i get why we call it sauerkraut (sour cabbage), but what's the deal with hot dog? bratwurst was too hard to directly translate from the german?


several hurricanes/tropical storms are closing in on the mainland southern u.s., but the real estate i saw a lot of on the news today was a field in upstate new york (woodstock).


today i took benadryl to control allergy symptoms and then got so sleepy i had to lie down on the couch for three hours. my sore throat was gone, but i don't remember any of it.

the neighbors go on vacation and leave their dog alone in a kennel in their yard. he is so lonely he cries for hours on end. do you call the dog catcher? go over there and visit him>turn up the music louder and repeat la-la-la-la to yourself?

i wonder if they would like to be left alone for two weeks at a time with only dry food and water to keep them company.

my town is so low-key that when i asked the local pub what time they close, the owner said: when everyone goes home, which is usually around 11 PM. so you can "close down" a bar here and make it home in time for the late news.

Thursday, July 9, 2009

when i was a kid...

no, i didn't have to walk to school in the snow, with or without shoes. today i was thinking of my personal "kid foods," foods i ate, and adored, as a kid. before i give the list i must give one caveat: my mom was mother nature before mother nature went mainstream. like, we had carob as a chocolate surrogate ("it tastes just as good as chocolate, girls!") for the record it does NOT taste just as good as chocolate. it's okay, it's just not chocolatey.

okay, so junk food was not served in abundance at my house. in fact, the one time i could count on any sort of junky food at all was the last day of school before summer break. for the morning of the last day of school, you see, found my sister and i eating our choice of sugary cereal. prior to that morning we had made our yearly pilgrimage to Lopez Village Market and had picked out any cereal we wanted. each of us got our own box. and that was it. when it was gone, it was gone for the year (are you starting to see my mom's genius? not only try to convince your kids that health foods are sugary foods, but only provide sugary foods once a year so that when the inevitable whines of "we NEVER have sugar cereal" came pouring out of our mouths she could say, "oh yes we do; for the "last day of school.").

somehow, we did manage to sneak in junk food. i don't really know how. maybe when we went to friends' homes and their cheese was velveeta. or when their lunch meat was like the "meat" you get in a oscar meyer weiner (ours, on the other hand, came from an animal). or when dad took us to the grocery store to "shop".

however i came by them, i did grow to love some junk foods. here is my top 10 list:

10. fruit loops cereal
9. swanson fried chicken t.v dinner (with the fruit pie dessert)
8. swanson chicken pot pie
7. kentucky fried chicken original recipe
6. hostess pies (especially chocolate)
5. cheetos--crunchy not puffy
4. butterfinger candy bars
3. pop rocks (any flavor)
2. twinkies
1. ding dongs

what's on your list?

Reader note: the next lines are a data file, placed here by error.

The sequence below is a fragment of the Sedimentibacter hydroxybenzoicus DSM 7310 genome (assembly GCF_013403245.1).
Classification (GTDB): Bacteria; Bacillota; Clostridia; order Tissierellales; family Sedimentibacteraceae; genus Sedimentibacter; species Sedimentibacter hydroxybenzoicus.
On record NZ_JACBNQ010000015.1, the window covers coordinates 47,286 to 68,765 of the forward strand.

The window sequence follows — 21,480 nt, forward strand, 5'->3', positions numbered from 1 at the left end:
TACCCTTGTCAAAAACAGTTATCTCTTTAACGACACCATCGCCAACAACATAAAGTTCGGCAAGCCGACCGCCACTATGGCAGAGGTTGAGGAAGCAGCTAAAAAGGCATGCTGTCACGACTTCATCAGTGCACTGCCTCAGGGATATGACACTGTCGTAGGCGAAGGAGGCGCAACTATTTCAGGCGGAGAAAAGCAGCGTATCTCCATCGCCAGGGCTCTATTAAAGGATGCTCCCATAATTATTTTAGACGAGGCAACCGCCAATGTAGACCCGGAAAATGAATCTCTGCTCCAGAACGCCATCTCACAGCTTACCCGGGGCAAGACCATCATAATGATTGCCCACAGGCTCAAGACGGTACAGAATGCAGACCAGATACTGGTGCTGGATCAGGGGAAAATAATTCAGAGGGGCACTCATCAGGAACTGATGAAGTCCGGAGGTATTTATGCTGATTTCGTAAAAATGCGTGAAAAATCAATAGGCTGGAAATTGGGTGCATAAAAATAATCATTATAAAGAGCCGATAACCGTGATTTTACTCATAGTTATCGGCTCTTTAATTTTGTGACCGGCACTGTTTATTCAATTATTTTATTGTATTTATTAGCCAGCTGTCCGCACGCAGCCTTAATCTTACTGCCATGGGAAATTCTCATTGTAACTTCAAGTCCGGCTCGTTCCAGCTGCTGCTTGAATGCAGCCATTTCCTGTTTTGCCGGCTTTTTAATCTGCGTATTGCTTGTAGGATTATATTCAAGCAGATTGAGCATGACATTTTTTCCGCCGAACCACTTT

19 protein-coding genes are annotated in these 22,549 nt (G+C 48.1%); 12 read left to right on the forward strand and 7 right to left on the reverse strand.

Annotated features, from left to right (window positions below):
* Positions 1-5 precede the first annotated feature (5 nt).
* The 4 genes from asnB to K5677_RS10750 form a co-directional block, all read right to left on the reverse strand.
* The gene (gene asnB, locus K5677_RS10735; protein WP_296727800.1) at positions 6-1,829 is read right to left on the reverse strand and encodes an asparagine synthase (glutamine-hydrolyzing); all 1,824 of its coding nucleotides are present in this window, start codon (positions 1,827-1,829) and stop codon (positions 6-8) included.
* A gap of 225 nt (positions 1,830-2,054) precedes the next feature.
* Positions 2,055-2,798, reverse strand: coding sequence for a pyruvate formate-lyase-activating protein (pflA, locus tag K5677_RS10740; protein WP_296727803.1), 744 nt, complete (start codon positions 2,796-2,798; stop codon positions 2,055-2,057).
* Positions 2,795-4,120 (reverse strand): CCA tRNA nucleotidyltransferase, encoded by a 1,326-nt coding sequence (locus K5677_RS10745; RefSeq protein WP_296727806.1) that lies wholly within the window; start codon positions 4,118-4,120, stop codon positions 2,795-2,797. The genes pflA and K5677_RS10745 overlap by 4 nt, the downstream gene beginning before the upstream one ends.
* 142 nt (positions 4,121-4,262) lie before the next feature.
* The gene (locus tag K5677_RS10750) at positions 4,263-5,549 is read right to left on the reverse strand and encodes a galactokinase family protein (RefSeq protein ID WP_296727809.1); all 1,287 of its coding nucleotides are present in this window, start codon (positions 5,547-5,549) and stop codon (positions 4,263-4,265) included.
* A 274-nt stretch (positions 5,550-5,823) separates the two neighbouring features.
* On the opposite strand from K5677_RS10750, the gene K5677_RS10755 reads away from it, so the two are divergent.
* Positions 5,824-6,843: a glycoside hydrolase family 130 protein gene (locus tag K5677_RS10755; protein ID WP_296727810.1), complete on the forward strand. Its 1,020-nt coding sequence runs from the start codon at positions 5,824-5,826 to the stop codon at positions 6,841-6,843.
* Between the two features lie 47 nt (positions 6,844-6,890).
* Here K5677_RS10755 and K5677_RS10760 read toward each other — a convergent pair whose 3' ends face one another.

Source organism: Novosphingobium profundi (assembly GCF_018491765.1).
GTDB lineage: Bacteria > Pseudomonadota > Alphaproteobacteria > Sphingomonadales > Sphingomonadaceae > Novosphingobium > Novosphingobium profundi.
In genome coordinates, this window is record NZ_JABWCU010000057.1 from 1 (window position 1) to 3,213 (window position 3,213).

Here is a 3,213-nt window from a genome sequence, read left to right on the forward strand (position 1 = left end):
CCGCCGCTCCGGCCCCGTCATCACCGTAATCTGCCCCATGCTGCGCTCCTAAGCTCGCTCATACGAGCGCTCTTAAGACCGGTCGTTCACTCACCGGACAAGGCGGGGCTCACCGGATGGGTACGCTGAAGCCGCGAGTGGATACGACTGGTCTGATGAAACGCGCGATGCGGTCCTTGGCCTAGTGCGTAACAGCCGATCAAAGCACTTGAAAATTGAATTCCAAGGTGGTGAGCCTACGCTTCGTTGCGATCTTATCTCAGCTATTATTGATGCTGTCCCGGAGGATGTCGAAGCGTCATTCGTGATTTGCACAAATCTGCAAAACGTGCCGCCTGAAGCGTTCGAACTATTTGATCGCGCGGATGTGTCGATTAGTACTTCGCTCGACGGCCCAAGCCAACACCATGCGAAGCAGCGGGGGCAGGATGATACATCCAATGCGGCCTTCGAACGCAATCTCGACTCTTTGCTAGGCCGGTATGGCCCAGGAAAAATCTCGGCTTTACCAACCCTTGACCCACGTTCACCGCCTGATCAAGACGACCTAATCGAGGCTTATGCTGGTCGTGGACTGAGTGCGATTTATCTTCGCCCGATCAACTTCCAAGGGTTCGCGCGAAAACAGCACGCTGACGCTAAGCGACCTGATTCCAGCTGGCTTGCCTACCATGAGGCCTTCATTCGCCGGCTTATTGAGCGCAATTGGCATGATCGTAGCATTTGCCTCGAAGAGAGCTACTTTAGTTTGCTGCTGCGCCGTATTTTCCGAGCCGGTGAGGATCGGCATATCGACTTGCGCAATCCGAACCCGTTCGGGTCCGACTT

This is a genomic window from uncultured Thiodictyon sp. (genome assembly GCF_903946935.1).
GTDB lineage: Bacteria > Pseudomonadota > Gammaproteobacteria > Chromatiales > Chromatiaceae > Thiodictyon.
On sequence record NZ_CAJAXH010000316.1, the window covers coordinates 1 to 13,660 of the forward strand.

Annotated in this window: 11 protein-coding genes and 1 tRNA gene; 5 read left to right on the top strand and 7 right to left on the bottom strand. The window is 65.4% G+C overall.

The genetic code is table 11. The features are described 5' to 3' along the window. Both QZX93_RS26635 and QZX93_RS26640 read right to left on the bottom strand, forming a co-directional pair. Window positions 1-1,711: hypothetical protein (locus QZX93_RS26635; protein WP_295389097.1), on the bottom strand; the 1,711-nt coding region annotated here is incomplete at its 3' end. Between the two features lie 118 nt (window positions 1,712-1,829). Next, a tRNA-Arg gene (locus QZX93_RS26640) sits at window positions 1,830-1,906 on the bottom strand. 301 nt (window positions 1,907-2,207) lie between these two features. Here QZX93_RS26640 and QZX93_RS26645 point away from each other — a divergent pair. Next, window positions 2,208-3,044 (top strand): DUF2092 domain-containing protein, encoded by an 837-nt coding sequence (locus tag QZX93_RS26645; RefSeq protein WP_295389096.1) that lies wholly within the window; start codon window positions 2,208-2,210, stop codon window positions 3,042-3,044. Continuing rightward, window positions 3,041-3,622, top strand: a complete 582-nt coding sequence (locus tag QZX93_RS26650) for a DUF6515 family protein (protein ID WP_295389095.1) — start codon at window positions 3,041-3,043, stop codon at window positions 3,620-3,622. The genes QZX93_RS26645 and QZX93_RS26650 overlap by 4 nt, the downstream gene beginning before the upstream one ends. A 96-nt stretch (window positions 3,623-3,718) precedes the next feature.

Friday, July 3, 2009

freedom, near and far

last week when i heard that there was a coup in honduras, wherein the president was hauled away in the dark of night wearing his pajamas, i thought: that's not good at all. maybe it's the word "coup." it conjures frightening images of blindfolds and machine guns. maybe it's the timing. with iran in chaos and north korea aiming missiles at hawaii, the honduras coup seemed like one more state going rogue. or, maybe it's the american in me. the idea that political battles can or should be won by strong arm tactics (beltway boxing matches aside) runs against the grain of my american sensibilities.

i looked into the honduras situation and discovered a surprise: some evangelical christian hondurans approve of the coup because, for them, it is about democracy. it turns out presidente is trying to do something unconstitutional: change articles in the constitution that are supposed to be unalterable. this doesn't sit well with them. deposing him means fighting for freedom and against a tyrannical leader. all of a sudden the mob with machine guns is making sense. good sense. (note to self: things aren't always as straight forward as they seem in a 30-second sound-bite or newsgroup headline.)


i've never been an activist. it's just not natural for me to picket or protest or be political in general. sure, i read and listen and even argue politics with friends over a beer, but i don't DO things (don't be silly!). until recently. over the last months i've watched our leaders take measures to grow huge government entitlement programs and spend money faster than the housewives of orange county. every time i turn on the news there is some new czar whose job it is to oversee billions of dollars or watch over a government-bailed-out company. i keep thinking of how my parents started a business and built a home during the 1970s when inflation was through the roof and interest rates were in the 20s. and i also think of my nieces and nephews having to pay off the "loans" my generation is taking out. it sickens me. i believe it is immoral to strap them with such a burden. so i'm doing something about it. tomorrow before the bbq and fireworks i'll be hitting the streets, attending a fourth of july tea party. i normally wouldn't attend a protest rally on a holiday (or ever), but this is just THAT important to me.

let freedom ring, wherever we are...happy F O U R T H of J U L Y everyone!